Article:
- OVERPAYMENT – Paying for data and services that are not fully used
- PENALTY – Exceeding the usage allowed in a plan and incurring additional fees
- JUST RIGHT – Utilizing data and services up to the monthly threshold, but not going over
A customer who falls into either the OVERPAYMENT or PENALTY category can take action to mitigate unnecessary costs. Specifically, if there is excess data in the plan, simply reducing the monthly allotment to a more appropriate level can lower monthly costs. Conversely, if usage regularly exceeds the included data, increasing the plan size may reduce penalty charges for overages, thus reducing overall expenses.
Make this review practice an annual priority. While we consider ourselves creatures of habit, service providers modify plans, and needs may actually fluctuate more than assumed. These changing variables can have a significant impact on the cost basis for wireless service. Conduct an “annual checkup” for your service plan to stay updated on information and help prevent unnecessary expenses. Finally, remember these key takeaways:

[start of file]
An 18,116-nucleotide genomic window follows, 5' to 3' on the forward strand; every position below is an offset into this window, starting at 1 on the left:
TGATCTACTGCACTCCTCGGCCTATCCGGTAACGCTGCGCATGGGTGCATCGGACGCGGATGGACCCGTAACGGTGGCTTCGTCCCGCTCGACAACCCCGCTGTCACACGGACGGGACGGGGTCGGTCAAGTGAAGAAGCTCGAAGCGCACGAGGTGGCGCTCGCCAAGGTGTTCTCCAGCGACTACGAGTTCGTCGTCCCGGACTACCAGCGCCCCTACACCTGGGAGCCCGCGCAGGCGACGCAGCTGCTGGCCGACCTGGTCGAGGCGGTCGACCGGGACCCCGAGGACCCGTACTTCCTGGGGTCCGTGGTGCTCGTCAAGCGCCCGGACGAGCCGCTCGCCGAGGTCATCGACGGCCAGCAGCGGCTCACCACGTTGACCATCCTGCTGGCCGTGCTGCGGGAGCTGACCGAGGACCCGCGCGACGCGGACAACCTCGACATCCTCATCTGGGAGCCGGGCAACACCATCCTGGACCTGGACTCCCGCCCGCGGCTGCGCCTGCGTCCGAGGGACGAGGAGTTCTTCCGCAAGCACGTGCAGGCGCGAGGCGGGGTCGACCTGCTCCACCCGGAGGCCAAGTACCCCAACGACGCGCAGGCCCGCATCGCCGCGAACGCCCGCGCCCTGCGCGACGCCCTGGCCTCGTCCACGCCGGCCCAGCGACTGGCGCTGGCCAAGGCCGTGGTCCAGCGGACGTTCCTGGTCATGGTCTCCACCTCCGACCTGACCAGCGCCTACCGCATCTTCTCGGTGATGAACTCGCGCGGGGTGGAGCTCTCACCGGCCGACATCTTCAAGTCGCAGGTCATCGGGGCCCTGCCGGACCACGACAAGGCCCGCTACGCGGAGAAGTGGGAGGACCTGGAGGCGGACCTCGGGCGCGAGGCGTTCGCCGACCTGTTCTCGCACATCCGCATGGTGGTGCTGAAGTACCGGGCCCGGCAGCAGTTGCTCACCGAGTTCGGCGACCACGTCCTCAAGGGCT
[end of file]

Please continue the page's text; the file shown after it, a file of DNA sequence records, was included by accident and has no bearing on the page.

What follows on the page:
- Know your usage
- Match a plan to your usage needs
- Evaluate your plan annually
Our next post will discuss how to accurately compare competitors, including how to compare old plan structures to newly released plans within the same provider.